A hash rate refers to the unit used to measure processing powers in the Bitcoin network. You can liken it to any other measuring unit, such as watts or joules. The level of power of the mathematical problems in the network is directly proportional to the security level on the network. The higher the hash rate in the network, the greater the security level and the greater the overall resistance to attacks.
There was a point when the Bitcoin network reached 10 TH/second. This translates to ten trillion calculations capable of being made on the network per second. The current hash rate stands at approximately 180.11 EH/s. One exahash is equal to 1 quintillion hashes.
What Is a Bitcoin Wallet?
Where would you store digital currency? In a digital wallet, of course. A Bitcoin wallet is a software program where you can store bitcoins that you either buy, receive from others as a gift or as payment for services rendered, or receive as rewards for mining.
Technically, bitcoins aren’t stored in any location. It’s the same with regular money. The actual currency does not stay on your bank account; it’s only disbursed to you according to your balance when needed. Everyone who possesses Bitcoin in a wallet has a private key and public key authorizing Bitcoin transactions.
There are four types of Bitcoin wallets.
These are wallets that are installed on personal computers. They allow the sending and receipt of Bitcoin and let the user store a private key. Examples include Bitcoin Core, MultiBit, Armory, Hive OS X, and Electrum.
These work the same way desktop wallets do, only they are made for smartphones, so they are either Android or iOS compatible. Some malware can pose as mobile wallets, so you should be careful when choosing one.
These facilitate access to bitcoins from anywhere, on any browser or mobile device.
These wallets are quite different from others. Understanding Bitcoin wallets that operate with the hardware design boils down to realizing these are wallets physically storing Bitcoin on the equipment you can plug into a desktop computer. They are the most secure, impervious to viruses, and have had very few instances of theft. Unsurprisingly, unlike other types of wallets, they are not free: They cost anywhere from $100 to $200.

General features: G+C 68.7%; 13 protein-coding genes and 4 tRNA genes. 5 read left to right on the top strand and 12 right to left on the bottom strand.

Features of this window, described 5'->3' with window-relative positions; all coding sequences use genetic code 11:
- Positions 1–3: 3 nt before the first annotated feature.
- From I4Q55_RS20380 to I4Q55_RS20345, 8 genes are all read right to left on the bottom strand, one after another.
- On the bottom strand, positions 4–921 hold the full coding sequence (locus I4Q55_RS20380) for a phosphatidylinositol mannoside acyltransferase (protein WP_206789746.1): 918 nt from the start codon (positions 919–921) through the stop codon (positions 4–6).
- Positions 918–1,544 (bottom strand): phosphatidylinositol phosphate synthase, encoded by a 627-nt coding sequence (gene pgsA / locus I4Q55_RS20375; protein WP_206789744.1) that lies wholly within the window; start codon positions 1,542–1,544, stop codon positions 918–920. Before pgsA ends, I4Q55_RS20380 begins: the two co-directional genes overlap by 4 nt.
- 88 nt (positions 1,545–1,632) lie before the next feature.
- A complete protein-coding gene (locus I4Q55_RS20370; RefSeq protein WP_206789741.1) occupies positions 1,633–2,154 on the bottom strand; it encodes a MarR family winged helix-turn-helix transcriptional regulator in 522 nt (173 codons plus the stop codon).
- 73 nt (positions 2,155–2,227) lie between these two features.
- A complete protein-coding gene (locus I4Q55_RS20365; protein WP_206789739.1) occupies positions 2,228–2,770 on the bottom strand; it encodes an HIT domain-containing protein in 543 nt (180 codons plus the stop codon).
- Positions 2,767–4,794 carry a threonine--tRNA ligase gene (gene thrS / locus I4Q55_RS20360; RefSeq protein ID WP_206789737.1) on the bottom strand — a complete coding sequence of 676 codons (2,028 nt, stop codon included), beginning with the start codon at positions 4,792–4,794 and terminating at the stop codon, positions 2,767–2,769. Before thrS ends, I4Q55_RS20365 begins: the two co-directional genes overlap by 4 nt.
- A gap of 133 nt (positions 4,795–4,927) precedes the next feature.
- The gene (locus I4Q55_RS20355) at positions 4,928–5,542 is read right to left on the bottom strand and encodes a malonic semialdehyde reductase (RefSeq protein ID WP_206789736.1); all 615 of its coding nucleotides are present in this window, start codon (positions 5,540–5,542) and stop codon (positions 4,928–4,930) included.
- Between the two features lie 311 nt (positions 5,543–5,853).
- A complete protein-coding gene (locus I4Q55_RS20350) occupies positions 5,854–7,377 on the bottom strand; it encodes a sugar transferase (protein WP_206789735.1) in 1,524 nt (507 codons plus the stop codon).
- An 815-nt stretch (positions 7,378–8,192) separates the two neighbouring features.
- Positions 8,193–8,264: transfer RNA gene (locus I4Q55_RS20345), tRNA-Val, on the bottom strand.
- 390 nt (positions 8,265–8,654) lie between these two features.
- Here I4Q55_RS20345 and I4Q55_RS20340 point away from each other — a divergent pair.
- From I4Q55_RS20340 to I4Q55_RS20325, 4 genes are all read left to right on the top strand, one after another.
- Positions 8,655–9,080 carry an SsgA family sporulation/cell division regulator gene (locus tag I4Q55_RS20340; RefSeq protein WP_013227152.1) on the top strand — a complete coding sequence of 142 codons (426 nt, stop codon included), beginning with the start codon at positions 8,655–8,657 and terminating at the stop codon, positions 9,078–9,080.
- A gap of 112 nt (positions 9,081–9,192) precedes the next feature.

Is Bitcoin Secure?
Unlike regular money, Bitcoin is very difficult to counterfeit. This is because every transaction is recorded on the distributed ledger. So, in this sense, Bitcoin is secure. However, you could lose your bitcoins by losing your keys or having someone steal them from web wallets.
The Value of Bitcoin Explained
Is Bitcoin valuable? The truth is, anything can be valuable; it just depends on the economic community’s response to it. In the same way that paper money has value because people “believe” in it, Bitcoin is valuable because of the public’s reaction to it. People are willing to use Bitcoin as a means of financial exchange, and that’s where the value comes from.
Frequently Asked Questions (FAQ)
How does Bitcoin make money?
Bitcoin simply follows the law of supply and demand. High demand equals a rise in value and price. Investors with Bitcoin will then make a gain on the price they bought at. The basics of Bitcoin valuation are not very different from the laws that govern commodities.
Can Bitcoin be converted to cash?
Yes, you can convert Bitcoin into any currency in the world. There are various channels for Bitcoin conversion such as selling Bitcoin on a crypto exchange, bank or Paypal transfers, Bitcoin ATMs (there were nearly 15,000 Bitcoin ATMs all over the world as of January 2021), Bitcoin debit cards (which function like regular debit cards), or peer-to-peer transactions.
How long will it take to get 1 Bitcoin?
To answer this, we’d need to go over how Bitcoin works. Each time there is a transaction on the network, it needs to be confirmed, so it doesn’t get reversed. Each confirmation comes after 10 minutes for every transaction. That’s the same time it would take to mine 1 BTC. Despite the fact that it’s competitive, no matter the number of Bitcoin miners, it would still take those 10 minutes to mine 1 BTC. Sometimes though, this could be delayed to as much as one hour or even a day. It depends on factors like the type of equipment used, the competition, and computing power.